Rose shared that overall, $250 million of public investment was secured as part of the plan, which was in addition to the $1 billion already being invested into the area around the Bay Street Corridor. Some of the added Commitments by the City are outlined here. First, the School Construction Authority committed to building another elementary school at the old Hungerford schools site at 155 Tompkins Avenue, and to build a new annex for Staten Island’s PS-13 elementary to provide additional school seats. These will be in addition to the new school that will be built at the Stapleton Waterfront, bringing close to 1800 new school seats to the area. Second, $90 million was secured for the reconstruction of the Cromwell Recreation Center. Third, rental assistance vouchers will be provided to help move 100 homeless families and individuals out of shelters and into affordable housing. Fourth, $75 million will be invested toward the 12-acre waterfront to include amenities, playgrounds, basketball courts, and comfort stations. Fifth, $60 million was secured for sewer infrastructure improvements. To read the full list of commitments and planned improvements for the area, click here.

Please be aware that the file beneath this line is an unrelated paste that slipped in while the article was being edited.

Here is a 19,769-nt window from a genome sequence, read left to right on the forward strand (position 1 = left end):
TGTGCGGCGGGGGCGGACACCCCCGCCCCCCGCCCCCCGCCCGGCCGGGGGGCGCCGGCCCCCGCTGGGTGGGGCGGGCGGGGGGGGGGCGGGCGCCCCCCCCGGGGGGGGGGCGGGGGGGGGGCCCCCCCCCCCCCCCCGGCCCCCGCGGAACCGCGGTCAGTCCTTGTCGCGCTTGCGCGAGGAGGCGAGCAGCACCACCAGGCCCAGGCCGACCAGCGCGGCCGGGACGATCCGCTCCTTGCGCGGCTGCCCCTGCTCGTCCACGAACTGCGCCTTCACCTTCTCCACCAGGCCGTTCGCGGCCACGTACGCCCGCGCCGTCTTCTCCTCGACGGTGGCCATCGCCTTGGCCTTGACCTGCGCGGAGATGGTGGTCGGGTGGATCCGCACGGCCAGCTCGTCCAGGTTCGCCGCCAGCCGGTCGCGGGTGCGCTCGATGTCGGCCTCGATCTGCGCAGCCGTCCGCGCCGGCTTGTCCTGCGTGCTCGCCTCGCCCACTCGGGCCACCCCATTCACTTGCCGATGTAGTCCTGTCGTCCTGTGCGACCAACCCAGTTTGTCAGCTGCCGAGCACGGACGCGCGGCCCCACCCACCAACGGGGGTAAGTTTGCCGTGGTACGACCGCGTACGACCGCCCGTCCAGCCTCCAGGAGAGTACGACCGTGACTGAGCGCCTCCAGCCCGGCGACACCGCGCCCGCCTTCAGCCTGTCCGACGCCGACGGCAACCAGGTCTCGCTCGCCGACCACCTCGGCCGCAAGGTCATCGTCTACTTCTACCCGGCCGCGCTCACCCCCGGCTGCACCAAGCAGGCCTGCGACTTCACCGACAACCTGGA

By: Viktoriya Gray (Viktoriya is the CityLaw Fellow and New York Law School Graduate, Class of 2018).